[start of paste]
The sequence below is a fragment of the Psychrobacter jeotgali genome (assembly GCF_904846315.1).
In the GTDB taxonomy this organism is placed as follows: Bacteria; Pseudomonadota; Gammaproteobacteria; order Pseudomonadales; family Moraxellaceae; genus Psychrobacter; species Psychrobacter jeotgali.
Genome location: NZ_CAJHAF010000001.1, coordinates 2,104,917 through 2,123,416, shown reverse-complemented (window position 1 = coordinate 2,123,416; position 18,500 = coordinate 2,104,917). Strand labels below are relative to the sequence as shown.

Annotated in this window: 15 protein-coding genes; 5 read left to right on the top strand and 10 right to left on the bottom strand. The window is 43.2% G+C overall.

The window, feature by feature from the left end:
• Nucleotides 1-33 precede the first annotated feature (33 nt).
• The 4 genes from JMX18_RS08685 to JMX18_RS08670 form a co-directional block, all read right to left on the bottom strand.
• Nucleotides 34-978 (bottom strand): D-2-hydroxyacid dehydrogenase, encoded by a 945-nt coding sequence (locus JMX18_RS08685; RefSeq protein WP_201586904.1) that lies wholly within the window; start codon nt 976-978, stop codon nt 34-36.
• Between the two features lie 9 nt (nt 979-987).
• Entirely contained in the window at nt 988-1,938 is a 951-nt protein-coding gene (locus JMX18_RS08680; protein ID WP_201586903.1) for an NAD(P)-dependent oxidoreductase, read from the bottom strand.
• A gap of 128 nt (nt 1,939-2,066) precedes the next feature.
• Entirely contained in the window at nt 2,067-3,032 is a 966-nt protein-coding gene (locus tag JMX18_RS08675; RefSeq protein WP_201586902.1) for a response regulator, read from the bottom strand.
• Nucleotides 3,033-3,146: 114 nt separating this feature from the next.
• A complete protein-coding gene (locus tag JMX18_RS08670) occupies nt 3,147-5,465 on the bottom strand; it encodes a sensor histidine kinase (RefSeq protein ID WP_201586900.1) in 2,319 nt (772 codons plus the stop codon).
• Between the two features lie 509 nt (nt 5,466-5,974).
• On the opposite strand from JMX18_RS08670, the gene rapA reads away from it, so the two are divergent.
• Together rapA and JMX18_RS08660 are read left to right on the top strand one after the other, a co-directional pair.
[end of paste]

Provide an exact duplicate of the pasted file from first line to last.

The sequence below is a fragment of the Psychrobacter jeotgali genome (assembly GCF_904846315.1).
In the GTDB taxonomy this organism is placed as follows: Bacteria; Pseudomonadota; Gammaproteobacteria; order Pseudomonadales; family Moraxellaceae; genus Psychrobacter; species Psychrobacter jeotgali.
Genome location: NZ_CAJHAF010000001.1, coordinates 2,104,917 through 2,123,416, shown reverse-complemented (window position 1 = coordinate 2,123,416; position 18,500 = coordinate 2,104,917). Strand labels below are relative to the sequence as shown.

Annotated in this window: 15 protein-coding genes; 5 read left to right on the top strand and 10 right to left on the bottom strand. The window is 43.2% G+C overall.

The window, feature by feature from the left end:
• Nucleotides 1-33 precede the first annotated feature (33 nt).
• The 4 genes from JMX18_RS08685 to JMX18_RS08670 form a co-directional block, all read right to left on the bottom strand.
• Nucleotides 34-978 (bottom strand): D-2-hydroxyacid dehydrogenase, encoded by a 945-nt coding sequence (locus JMX18_RS08685; RefSeq protein WP_201586904.1) that lies wholly within the window; start codon nt 976-978, stop codon nt 34-36.
• Between the two features lie 9 nt (nt 979-987).
• Entirely contained in the window at nt 988-1,938 is a 951-nt protein-coding gene (locus JMX18_RS08680; protein ID WP_201586903.1) for an NAD(P)-dependent oxidoreductase, read from the bottom strand.
• A gap of 128 nt (nt 1,939-2,066) precedes the next feature.
• Entirely contained in the window at nt 2,067-3,032 is a 966-nt protein-coding gene (locus tag JMX18_RS08675; RefSeq protein WP_201586902.1) for a response regulator, read from the bottom strand.
• Nucleotides 3,033-3,146: 114 nt separating this feature from the next.
• A complete protein-coding gene (locus tag JMX18_RS08670) occupies nt 3,147-5,465 on the bottom strand; it encodes a sensor histidine kinase (RefSeq protein ID WP_201586900.1) in 2,319 nt (772 codons plus the stop codon).
• Between the two features lie 509 nt (nt 5,466-5,974).
• On the opposite strand from JMX18_RS08670, the gene rapA reads away from it, so the two are divergent.
• Together rapA and JMX18_RS08660 are read left to right on the top strand one after the other, a co-directional pair.